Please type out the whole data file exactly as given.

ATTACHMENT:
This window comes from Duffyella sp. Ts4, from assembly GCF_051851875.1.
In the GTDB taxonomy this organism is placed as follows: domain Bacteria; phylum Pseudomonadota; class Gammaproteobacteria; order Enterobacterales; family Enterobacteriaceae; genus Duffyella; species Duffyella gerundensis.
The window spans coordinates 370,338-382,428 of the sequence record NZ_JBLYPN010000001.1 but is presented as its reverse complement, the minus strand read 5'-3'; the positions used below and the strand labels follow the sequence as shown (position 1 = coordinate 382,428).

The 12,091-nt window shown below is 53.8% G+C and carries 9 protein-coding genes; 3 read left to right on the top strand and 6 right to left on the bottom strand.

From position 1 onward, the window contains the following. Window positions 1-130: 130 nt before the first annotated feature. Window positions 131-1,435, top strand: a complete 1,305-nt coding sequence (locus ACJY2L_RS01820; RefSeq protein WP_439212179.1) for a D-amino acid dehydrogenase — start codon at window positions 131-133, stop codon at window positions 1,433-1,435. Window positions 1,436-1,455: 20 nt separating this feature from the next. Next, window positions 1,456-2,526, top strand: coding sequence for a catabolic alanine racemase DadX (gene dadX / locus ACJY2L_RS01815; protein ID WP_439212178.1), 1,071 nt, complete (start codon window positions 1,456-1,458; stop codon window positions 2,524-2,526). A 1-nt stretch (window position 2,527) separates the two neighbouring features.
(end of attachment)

This window comes from Duffyella sp. Ts4, from assembly GCF_051851875.1.
In the GTDB taxonomy this organism is placed as follows: domain Bacteria; phylum Pseudomonadota; class Gammaproteobacteria; order Enterobacterales; family Enterobacteriaceae; genus Duffyella; species Duffyella gerundensis.
The window spans coordinates 370,338-382,428 of the sequence record NZ_JBLYPN010000001.1 but is presented as its reverse complement, the minus strand read 5'-3'; the positions used below and the strand labels follow the sequence as shown (position 1 = coordinate 382,428).

The 12,091-nt window shown below is 53.8% G+C and carries 9 protein-coding genes; 3 read left to right on the top strand and 6 right to left on the bottom strand.

From position 1 onward, the window contains the following. Window positions 1-130: 130 nt before the first annotated feature. Window positions 131-1,435, top strand: a complete 1,305-nt coding sequence (locus ACJY2L_RS01820; RefSeq protein WP_439212179.1) for a D-amino acid dehydrogenase — start codon at window positions 131-133, stop codon at window positions 1,433-1,435. Window positions 1,436-1,455: 20 nt separating this feature from the next. Next, window positions 1,456-2,526, top strand: coding sequence for a catabolic alanine racemase DadX (gene dadX / locus ACJY2L_RS01815; protein ID WP_439212178.1), 1,071 nt, complete (start codon window positions 1,456-1,458; stop codon window positions 2,524-2,526). A 1-nt stretch (window position 2,527) separates the two neighbouring features.